A misguided ban in Delhi

April 22, 2016 12:22 am | Updated November 17, 2021 04:50 am IST

The Delhi government’s decision to >ban surge pricing by taxi service aggregators , which follows a >similar ban imposed by Karnataka , is misguided. In Delhi’s case, the >surge pricing ban has flowed from the imposition of the odd-even licence plate rule, which has increased the demand for taxis. The >odd-even scheme may be a welcome intervention to reduce traffic congestion in the Union Territory, but the decision to clamp down on surge pricing by aggregators such as Uber and Ola, which is set to continue even after Phase Two of the odd-even scheme ends on April 30, is counterproductive. As expected, after the ban, the number of taxis plying on Delhi’s roads has dropped. Arbitrary interventions in the demand-supply market are pointless in the absence of alternative solutions. If Uber and Ola are charging their customers unscrupulous sums, the only long-term solution for the Delhi government is to provide its residents with cheaper and better public transport. The rapid growth and popularity of taxis ‘managed’ by aggregators across India is a testimony to the fact that public transport and transit facilities remain hopelessly inadequate. Surge pricing, essentially an algorithm-based mechanism that determines fares based on supply and demand, exists in slightly dissimilar forms in other areas, including that of transport. Airlines have the flexibility to raise fares depending on demand, subject to a cap. And the Railways sets aside some seats for those willing to pay more, based on the knowledge that demand generally outdoes supply when it comes to train tickets.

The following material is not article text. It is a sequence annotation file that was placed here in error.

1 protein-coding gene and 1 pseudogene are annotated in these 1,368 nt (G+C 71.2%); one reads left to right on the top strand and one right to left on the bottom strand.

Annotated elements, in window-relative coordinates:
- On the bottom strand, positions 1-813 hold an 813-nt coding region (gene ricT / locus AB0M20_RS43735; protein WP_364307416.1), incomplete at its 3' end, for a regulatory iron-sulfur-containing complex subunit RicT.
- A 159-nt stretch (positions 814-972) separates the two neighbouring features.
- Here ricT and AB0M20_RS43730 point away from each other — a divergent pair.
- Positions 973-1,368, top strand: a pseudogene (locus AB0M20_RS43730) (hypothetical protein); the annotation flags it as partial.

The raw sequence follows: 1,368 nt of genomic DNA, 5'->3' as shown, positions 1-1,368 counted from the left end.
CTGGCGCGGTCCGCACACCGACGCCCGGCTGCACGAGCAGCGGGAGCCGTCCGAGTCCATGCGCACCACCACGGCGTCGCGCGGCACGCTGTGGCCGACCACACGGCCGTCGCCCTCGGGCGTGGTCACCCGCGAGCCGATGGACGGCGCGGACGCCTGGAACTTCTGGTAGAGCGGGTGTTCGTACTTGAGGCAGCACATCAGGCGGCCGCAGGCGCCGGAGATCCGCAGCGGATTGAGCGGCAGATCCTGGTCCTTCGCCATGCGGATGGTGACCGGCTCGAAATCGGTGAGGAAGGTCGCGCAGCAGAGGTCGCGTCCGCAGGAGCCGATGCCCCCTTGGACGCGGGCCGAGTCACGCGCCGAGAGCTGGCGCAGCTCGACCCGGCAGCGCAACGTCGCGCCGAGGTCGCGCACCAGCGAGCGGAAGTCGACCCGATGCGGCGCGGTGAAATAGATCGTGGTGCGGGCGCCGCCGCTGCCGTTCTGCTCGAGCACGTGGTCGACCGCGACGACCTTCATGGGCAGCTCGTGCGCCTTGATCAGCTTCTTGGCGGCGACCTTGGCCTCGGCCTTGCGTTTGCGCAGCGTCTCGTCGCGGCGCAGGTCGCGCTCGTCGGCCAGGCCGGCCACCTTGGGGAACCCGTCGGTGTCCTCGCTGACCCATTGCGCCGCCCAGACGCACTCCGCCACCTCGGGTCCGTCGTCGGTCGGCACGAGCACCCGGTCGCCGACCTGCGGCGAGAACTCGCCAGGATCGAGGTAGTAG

In general, aggregators have helped customers — with more taxi options and reduced prices. There is evidence to suggest that drivers of taxis and autorickshaws who ply under an aggregator’s brand earn more on an average than they would otherwise. There has also been substantial competition from domestic players in the aggregator market, allaying fears about monopoly operations by multinational players. Some regulations of course are both necessary and welcome. For instance, guidelines have been released by the Ministry of Road Transport to ensure that taxi commutes are safe and that aggregators cannot be owners of fleets unless registered as operators. Aggregators are part of the new economy; they use modern technology to disrupt the traditional, and often moribund, market. They have succeeded by bringing in efficiencies in both cost and convenience, which have been central to their popularity. Obtrusive regulation of these new players would work against the interests of both the commuter and the driver. Instead, governments can do more in the medium term to enhance options in terms of better modes of public transport, greater frequency of bus and metro services during rush hour and perhaps even adoption by mass transport of applications using similar algorithms to allow passengers to plan their commute better. Delhi Chief Minister Arvind Kejriwal has invested significant political capital in the odd-even scheme. Tilting at windmills will not help. A more useful intervention would have been to enhance public awareness about how these algorithms work in commuters’ favour, and at the most cap surge pricing to a predetermined multiple of the regular rate.

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